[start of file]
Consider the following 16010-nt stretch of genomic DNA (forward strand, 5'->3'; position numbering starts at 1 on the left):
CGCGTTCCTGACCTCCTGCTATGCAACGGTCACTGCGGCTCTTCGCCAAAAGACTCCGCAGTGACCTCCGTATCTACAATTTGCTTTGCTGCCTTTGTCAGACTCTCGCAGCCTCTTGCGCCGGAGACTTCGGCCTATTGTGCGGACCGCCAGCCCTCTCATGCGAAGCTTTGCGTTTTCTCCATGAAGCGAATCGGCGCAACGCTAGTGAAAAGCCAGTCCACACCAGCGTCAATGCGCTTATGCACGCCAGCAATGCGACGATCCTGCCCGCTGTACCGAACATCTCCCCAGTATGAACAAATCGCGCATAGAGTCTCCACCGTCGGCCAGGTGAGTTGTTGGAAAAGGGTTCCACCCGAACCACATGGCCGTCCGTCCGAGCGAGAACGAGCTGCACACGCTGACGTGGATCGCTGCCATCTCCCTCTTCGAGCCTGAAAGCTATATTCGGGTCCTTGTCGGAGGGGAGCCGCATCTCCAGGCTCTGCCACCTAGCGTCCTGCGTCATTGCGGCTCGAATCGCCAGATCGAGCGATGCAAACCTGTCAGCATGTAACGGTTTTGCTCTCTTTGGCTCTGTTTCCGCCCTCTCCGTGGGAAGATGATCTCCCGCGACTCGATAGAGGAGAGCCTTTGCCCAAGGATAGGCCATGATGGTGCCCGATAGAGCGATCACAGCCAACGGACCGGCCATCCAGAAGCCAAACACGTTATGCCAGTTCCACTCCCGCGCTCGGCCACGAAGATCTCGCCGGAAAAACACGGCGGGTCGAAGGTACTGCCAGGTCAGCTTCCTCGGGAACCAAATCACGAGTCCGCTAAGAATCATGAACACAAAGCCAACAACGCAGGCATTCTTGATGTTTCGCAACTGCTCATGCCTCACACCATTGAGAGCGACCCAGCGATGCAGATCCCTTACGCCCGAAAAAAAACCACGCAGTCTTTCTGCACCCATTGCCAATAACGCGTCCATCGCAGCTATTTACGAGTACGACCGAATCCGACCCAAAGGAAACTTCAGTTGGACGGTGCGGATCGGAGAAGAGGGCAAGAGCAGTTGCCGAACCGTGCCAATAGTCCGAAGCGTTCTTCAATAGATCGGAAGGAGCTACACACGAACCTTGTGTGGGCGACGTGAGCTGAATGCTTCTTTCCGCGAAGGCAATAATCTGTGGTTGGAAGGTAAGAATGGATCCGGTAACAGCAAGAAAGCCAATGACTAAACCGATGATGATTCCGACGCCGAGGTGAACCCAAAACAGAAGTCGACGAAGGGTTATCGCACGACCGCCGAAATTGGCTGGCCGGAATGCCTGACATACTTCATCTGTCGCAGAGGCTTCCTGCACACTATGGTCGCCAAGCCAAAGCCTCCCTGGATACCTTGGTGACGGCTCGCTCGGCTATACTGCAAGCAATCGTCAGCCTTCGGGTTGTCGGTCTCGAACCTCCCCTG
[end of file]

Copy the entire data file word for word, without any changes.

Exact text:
Consider the following 16010-nt stretch of genomic DNA (forward strand, 5'->3'; position numbering starts at 1 on the left):
CGCGTTCCTGACCTCCTGCTATGCAACGGTCACTGCGGCTCTTCGCCAAAAGACTCCGCAGTGACCTCCGTATCTACAATTTGCTTTGCTGCCTTTGTCAGACTCTCGCAGCCTCTTGCGCCGGAGACTTCGGCCTATTGTGCGGACCGCCAGCCCTCTCATGCGAAGCTTTGCGTTTTCTCCATGAAGCGAATCGGCGCAACGCTAGTGAAAAGCCAGTCCACACCAGCGTCAATGCGCTTATGCACGCCAGCAATGCGACGATCCTGCCCGCTGTACCGAACATCTCCCCAGTATGAACAAATCGCGCATAGAGTCTCCACCGTCGGCCAGGTGAGTTGTTGGAAAAGGGTTCCACCCGAACCACATGGCCGTCCGTCCGAGCGAGAACGAGCTGCACACGCTGACGTGGATCGCTGCCATCTCCCTCTTCGAGCCTGAAAGCTATATTCGGGTCCTTGTCGGAGGGGAGCCGCATCTCCAGGCTCTGCCACCTAGCGTCCTGCGTCATTGCGGCTCGAATCGCCAGATCGAGCGATGCAAACCTGTCAGCATGTAACGGTTTTGCTCTCTTTGGCTCTGTTTCCGCCCTCTCCGTGGGAAGATGATCTCCCGCGACTCGATAGAGGAGAGCCTTTGCCCAAGGATAGGCCATGATGGTGCCCGATAGAGCGATCACAGCCAACGGACCGGCCATCCAGAAGCCAAACACGTTATGCCAGTTCCACTCCCGCGCTCGGCCACGAAGATCTCGCCGGAAAAACACGGCGGGTCGAAGGTACTGCCAGGTCAGCTTCCTCGGGAACCAAATCACGAGTCCGCTAAGAATCATGAACACAAAGCCAACAACGCAGGCATTCTTGATGTTTCGCAACTGCTCATGCCTCACACCATTGAGAGCGACCCAGCGATGCAGATCCCTTACGCCCGAAAAAAAACCACGCAGTCTTTCTGCACCCATTGCCAATAACGCGTCCATCGCAGCTATTTACGAGTACGACCGAATCCGACCCAAAGGAAACTTCAGTTGGACGGTGCGGATCGGAGAAGAGGGCAAGAGCAGTTGCCGAACCGTGCCAATAGTCCGAAGCGTTCTTCAATAGATCGGAAGGAGCTACACACGAACCTTGTGTGGGCGACGTGAGCTGAATGCTTCTTTCCGCGAAGGCAATAATCTGTGGTTGGAAGGTAAGAATGGATCCGGTAACAGCAAGAAAGCCAATGACTAAACCGATGATGATTCCGACGCCGAGGTGAACCCAAAACAGAAGTCGACGAAGGGTTATCGCACGACCGCCGAAATTGGCTGGCCGGAATGCCTGACATACTTCATCTGTCGCAGAGGCTTCCTGCACACTATGGTCGCCAAGCCAAAGCCTCCCTGGATACCTTGGTGACGGCTCGCTCGGCTATACTGCAAGCAATCGTCAGCCTTCGGGTTGTCGGTCTCGAACCTCCCCTG